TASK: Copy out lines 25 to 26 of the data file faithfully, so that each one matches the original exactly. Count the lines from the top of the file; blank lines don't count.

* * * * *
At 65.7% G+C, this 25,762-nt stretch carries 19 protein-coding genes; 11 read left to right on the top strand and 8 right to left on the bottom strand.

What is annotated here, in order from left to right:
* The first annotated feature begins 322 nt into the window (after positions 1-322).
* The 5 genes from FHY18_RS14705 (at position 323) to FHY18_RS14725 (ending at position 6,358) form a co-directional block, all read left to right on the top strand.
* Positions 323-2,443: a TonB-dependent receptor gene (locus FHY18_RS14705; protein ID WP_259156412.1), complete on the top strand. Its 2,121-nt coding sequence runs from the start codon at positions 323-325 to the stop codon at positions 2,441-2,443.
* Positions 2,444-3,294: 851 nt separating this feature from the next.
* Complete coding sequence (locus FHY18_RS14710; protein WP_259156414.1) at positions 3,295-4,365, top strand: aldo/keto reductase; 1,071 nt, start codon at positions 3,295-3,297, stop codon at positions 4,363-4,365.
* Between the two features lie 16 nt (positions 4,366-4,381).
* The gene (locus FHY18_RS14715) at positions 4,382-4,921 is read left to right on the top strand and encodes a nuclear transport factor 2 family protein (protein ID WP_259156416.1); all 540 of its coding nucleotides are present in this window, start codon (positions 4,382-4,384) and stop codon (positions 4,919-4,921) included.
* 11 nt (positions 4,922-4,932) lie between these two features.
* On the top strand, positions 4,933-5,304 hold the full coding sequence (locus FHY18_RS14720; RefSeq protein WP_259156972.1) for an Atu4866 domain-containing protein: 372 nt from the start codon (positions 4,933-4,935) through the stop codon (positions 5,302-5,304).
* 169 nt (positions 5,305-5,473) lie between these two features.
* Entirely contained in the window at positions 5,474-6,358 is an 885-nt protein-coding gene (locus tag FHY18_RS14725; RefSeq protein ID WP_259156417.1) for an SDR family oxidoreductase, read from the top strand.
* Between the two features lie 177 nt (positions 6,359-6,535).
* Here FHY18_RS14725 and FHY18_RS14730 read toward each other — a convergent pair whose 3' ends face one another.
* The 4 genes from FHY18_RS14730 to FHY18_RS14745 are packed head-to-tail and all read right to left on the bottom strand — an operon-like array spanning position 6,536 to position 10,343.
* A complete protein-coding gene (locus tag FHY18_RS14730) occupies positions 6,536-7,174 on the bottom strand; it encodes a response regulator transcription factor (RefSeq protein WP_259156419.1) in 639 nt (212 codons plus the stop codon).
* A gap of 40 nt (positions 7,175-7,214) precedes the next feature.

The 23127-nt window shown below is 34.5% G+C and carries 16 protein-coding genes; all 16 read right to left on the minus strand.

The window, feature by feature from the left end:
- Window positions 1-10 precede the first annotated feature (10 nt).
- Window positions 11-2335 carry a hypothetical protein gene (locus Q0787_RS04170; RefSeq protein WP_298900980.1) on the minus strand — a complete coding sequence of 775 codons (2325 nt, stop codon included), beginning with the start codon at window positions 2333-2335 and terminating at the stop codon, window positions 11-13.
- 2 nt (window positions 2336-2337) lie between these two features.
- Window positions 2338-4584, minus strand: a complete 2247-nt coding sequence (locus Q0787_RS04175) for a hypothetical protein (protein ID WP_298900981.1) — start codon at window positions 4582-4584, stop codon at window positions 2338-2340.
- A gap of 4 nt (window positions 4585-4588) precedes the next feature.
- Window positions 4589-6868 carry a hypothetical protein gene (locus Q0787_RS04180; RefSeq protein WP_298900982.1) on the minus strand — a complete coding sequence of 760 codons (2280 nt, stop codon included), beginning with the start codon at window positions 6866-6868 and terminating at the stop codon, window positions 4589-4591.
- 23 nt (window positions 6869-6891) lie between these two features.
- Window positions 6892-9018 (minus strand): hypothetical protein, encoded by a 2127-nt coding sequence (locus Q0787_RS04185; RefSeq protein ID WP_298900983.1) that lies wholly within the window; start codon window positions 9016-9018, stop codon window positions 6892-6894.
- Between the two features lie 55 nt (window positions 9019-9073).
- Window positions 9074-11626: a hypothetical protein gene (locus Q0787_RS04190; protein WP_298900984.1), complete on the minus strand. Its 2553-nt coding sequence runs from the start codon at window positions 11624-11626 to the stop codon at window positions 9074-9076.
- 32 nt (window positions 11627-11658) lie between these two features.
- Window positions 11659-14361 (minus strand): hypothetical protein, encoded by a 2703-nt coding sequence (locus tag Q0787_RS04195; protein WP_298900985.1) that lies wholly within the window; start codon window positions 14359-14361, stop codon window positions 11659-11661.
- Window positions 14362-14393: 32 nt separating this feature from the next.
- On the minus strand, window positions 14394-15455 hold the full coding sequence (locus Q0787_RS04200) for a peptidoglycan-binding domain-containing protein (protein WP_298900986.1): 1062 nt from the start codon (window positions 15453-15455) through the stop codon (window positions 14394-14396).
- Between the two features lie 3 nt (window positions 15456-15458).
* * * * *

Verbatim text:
- A gap of 4 nt (window positions 4585-4588) precedes the next feature.
- Window positions 4589-6868 carry a hypothetical protein gene (locus Q0787_RS04180; RefSeq protein WP_298900982.1) on the minus strand — a complete coding sequence of 760 codons (2280 nt, stop codon included), beginning with the start codon at window positions 6866-6868 and terminating at the stop codon, window positions 4589-4591.